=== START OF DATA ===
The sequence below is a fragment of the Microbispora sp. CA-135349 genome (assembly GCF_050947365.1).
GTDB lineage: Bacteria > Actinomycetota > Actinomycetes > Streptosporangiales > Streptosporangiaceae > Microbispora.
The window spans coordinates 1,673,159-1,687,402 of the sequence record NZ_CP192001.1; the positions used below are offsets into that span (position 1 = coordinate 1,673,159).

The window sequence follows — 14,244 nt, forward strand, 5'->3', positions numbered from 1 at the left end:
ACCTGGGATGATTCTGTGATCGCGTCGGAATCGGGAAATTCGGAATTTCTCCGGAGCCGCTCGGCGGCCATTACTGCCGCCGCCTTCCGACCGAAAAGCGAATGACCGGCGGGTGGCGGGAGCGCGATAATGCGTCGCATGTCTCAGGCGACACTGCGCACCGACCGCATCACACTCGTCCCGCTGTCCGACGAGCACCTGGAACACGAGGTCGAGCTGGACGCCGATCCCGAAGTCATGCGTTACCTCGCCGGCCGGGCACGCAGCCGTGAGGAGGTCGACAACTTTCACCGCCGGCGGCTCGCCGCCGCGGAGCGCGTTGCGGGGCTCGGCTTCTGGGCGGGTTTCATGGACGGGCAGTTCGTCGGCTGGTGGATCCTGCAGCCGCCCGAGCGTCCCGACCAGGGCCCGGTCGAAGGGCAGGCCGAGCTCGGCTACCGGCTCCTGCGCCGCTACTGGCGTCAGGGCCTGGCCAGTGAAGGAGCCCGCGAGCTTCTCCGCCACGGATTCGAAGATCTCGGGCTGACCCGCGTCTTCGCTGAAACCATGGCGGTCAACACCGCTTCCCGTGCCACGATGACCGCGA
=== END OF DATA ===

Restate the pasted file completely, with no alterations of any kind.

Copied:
The sequence below is a fragment of the Microbispora sp. CA-135349 genome (assembly GCF_050947365.1).
GTDB lineage: Bacteria > Actinomycetota > Actinomycetes > Streptosporangiales > Streptosporangiaceae > Microbispora.
The window spans coordinates 1,673,159-1,687,402 of the sequence record NZ_CP192001.1; the positions used below are offsets into that span (position 1 = coordinate 1,673,159).

The window sequence follows — 14,244 nt, forward strand, 5'->3', positions numbered from 1 at the left end:
ACCTGGGATGATTCTGTGATCGCGTCGGAATCGGGAAATTCGGAATTTCTCCGGAGCCGCTCGGCGGCCATTACTGCCGCCGCCTTCCGACCGAAAAGCGAATGACCGGCGGGTGGCGGGAGCGCGATAATGCGTCGCATGTCTCAGGCGACACTGCGCACCGACCGCATCACACTCGTCCCGCTGTCCGACGAGCACCTGGAACACGAGGTCGAGCTGGACGCCGATCCCGAAGTCATGCGTTACCTCGCCGGCCGGGCACGCAGCCGTGAGGAGGTCGACAACTTTCACCGCCGGCGGCTCGCCGCCGCGGAGCGCGTTGCGGGGCTCGGCTTCTGGGCGGGTTTCATGGACGGGCAGTTCGTCGGCTGGTGGATCCTGCAGCCGCCCGAGCGTCCCGACCAGGGCCCGGTCGAAGGGCAGGCCGAGCTCGGCTACCGGCTCCTGCGCCGCTACTGGCGTCAGGGCCTGGCCAGTGAAGGAGCCCGCGAGCTTCTCCGCCACGGATTCGAAGATCTCGGGCTGACCCGCGTCTTCGCTGAAACCATGGCGGTCAACACCGCTTCCCGTGCCACGATGACCGCGA